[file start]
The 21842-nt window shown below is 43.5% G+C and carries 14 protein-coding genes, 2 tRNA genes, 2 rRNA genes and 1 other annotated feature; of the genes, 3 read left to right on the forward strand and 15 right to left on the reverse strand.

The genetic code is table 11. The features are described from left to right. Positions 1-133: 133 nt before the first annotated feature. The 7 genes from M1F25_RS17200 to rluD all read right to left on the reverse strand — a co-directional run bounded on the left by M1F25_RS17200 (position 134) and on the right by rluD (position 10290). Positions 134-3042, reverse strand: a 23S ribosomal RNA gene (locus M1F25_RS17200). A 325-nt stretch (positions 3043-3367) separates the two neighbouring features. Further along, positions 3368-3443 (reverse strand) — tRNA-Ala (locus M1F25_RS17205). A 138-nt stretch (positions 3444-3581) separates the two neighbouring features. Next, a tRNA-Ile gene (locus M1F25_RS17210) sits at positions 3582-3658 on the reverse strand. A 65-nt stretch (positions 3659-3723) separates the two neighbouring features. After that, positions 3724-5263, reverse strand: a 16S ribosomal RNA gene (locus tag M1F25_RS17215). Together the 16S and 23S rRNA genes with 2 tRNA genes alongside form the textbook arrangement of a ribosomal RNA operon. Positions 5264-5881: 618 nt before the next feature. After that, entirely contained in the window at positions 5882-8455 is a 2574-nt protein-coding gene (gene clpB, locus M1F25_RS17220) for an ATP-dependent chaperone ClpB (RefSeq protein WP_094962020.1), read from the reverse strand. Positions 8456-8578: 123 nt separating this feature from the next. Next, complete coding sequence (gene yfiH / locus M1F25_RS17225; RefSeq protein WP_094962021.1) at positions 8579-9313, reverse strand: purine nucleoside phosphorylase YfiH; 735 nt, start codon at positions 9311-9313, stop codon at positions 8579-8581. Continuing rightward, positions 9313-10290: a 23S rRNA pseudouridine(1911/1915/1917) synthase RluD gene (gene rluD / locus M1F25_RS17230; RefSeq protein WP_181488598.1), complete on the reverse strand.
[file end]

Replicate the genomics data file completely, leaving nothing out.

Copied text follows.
The 21842-nt window shown below is 43.5% G+C and carries 14 protein-coding genes, 2 tRNA genes, 2 rRNA genes and 1 other annotated feature; of the genes, 3 read left to right on the forward strand and 15 right to left on the reverse strand.

The genetic code is table 11. The features are described from left to right. Positions 1-133: 133 nt before the first annotated feature. The 7 genes from M1F25_RS17200 to rluD all read right to left on the reverse strand — a co-directional run bounded on the left by M1F25_RS17200 (position 134) and on the right by rluD (position 10290). Positions 134-3042, reverse strand: a 23S ribosomal RNA gene (locus M1F25_RS17200). A 325-nt stretch (positions 3043-3367) separates the two neighbouring features. Further along, positions 3368-3443 (reverse strand) — tRNA-Ala (locus M1F25_RS17205). A 138-nt stretch (positions 3444-3581) separates the two neighbouring features. Next, a tRNA-Ile gene (locus M1F25_RS17210) sits at positions 3582-3658 on the reverse strand. A 65-nt stretch (positions 3659-3723) separates the two neighbouring features. After that, positions 3724-5263, reverse strand: a 16S ribosomal RNA gene (locus tag M1F25_RS17215). Together the 16S and 23S rRNA genes with 2 tRNA genes alongside form the textbook arrangement of a ribosomal RNA operon. Positions 5264-5881: 618 nt before the next feature. After that, entirely contained in the window at positions 5882-8455 is a 2574-nt protein-coding gene (gene clpB, locus M1F25_RS17220) for an ATP-dependent chaperone ClpB (RefSeq protein WP_094962020.1), read from the reverse strand. Positions 8456-8578: 123 nt separating this feature from the next. Next, complete coding sequence (gene yfiH / locus M1F25_RS17225; RefSeq protein WP_094962021.1) at positions 8579-9313, reverse strand: purine nucleoside phosphorylase YfiH; 735 nt, start codon at positions 9311-9313, stop codon at positions 8579-8581. Continuing rightward, positions 9313-10290: a 23S rRNA pseudouridine(1911/1915/1917) synthase RluD gene (gene rluD / locus M1F25_RS17230; RefSeq protein WP_181488598.1), complete on the reverse strand.